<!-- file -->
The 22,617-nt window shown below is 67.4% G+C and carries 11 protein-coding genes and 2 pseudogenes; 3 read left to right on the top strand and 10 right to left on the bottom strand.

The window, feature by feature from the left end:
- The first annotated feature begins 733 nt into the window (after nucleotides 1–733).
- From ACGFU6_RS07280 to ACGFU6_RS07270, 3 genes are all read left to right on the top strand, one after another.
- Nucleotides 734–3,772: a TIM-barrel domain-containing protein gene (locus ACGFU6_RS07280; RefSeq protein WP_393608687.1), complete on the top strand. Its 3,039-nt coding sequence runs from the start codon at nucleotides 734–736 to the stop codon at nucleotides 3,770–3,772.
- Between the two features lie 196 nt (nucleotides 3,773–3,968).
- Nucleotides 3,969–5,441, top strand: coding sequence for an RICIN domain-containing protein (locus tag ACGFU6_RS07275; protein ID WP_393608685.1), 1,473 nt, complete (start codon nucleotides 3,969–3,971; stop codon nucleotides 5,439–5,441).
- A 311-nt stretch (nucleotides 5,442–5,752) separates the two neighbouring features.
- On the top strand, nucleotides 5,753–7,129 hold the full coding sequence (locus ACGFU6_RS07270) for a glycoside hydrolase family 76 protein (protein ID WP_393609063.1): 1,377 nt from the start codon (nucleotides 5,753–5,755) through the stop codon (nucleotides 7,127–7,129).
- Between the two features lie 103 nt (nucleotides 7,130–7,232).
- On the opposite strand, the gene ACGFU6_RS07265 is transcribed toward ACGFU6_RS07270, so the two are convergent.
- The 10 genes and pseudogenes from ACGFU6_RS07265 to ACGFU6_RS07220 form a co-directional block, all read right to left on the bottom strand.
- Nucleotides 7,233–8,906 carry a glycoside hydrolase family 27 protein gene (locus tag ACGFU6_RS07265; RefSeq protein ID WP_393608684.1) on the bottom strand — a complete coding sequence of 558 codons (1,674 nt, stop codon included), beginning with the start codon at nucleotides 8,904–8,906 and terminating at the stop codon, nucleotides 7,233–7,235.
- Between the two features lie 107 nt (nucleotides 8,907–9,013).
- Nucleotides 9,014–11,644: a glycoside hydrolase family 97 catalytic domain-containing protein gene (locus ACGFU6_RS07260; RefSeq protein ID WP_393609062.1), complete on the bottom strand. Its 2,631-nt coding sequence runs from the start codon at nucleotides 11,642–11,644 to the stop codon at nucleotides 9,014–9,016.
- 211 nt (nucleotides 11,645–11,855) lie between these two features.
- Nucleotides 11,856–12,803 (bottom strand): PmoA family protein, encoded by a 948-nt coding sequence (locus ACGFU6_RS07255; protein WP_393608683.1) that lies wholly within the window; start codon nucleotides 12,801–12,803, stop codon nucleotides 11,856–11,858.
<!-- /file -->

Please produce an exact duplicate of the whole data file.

The 22,617-nt window shown below is 67.4% G+C and carries 11 protein-coding genes and 2 pseudogenes; 3 read left to right on the top strand and 10 right to left on the bottom strand.

The window, feature by feature from the left end:
- The first annotated feature begins 733 nt into the window (after nucleotides 1–733).
- From ACGFU6_RS07280 to ACGFU6_RS07270, 3 genes are all read left to right on the top strand, one after another.
- Nucleotides 734–3,772: a TIM-barrel domain-containing protein gene (locus ACGFU6_RS07280; RefSeq protein WP_393608687.1), complete on the top strand. Its 3,039-nt coding sequence runs from the start codon at nucleotides 734–736 to the stop codon at nucleotides 3,770–3,772.
- Between the two features lie 196 nt (nucleotides 3,773–3,968).
- Nucleotides 3,969–5,441, top strand: coding sequence for an RICIN domain-containing protein (locus tag ACGFU6_RS07275; protein ID WP_393608685.1), 1,473 nt, complete (start codon nucleotides 3,969–3,971; stop codon nucleotides 5,439–5,441).
- A 311-nt stretch (nucleotides 5,442–5,752) separates the two neighbouring features.
- On the top strand, nucleotides 5,753–7,129 hold the full coding sequence (locus ACGFU6_RS07270) for a glycoside hydrolase family 76 protein (protein ID WP_393609063.1): 1,377 nt from the start codon (nucleotides 5,753–5,755) through the stop codon (nucleotides 7,127–7,129).
- Between the two features lie 103 nt (nucleotides 7,130–7,232).
- On the opposite strand, the gene ACGFU6_RS07265 is transcribed toward ACGFU6_RS07270, so the two are convergent.
- The 10 genes and pseudogenes from ACGFU6_RS07265 to ACGFU6_RS07220 form a co-directional block, all read right to left on the bottom strand.
- Nucleotides 7,233–8,906 carry a glycoside hydrolase family 27 protein gene (locus tag ACGFU6_RS07265; RefSeq protein ID WP_393608684.1) on the bottom strand — a complete coding sequence of 558 codons (1,674 nt, stop codon included), beginning with the start codon at nucleotides 8,904–8,906 and terminating at the stop codon, nucleotides 7,233–7,235.
- Between the two features lie 107 nt (nucleotides 8,907–9,013).
- Nucleotides 9,014–11,644: a glycoside hydrolase family 97 catalytic domain-containing protein gene (locus ACGFU6_RS07260; RefSeq protein ID WP_393609062.1), complete on the bottom strand. Its 2,631-nt coding sequence runs from the start codon at nucleotides 11,642–11,644 to the stop codon at nucleotides 9,014–9,016.
- 211 nt (nucleotides 11,645–11,855) lie between these two features.
- Nucleotides 11,856–12,803 (bottom strand): PmoA family protein, encoded by a 948-nt coding sequence (locus ACGFU6_RS07255; protein WP_393608683.1) that lies wholly within the window; start codon nucleotides 12,801–12,803, stop codon nucleotides 11,856–11,858.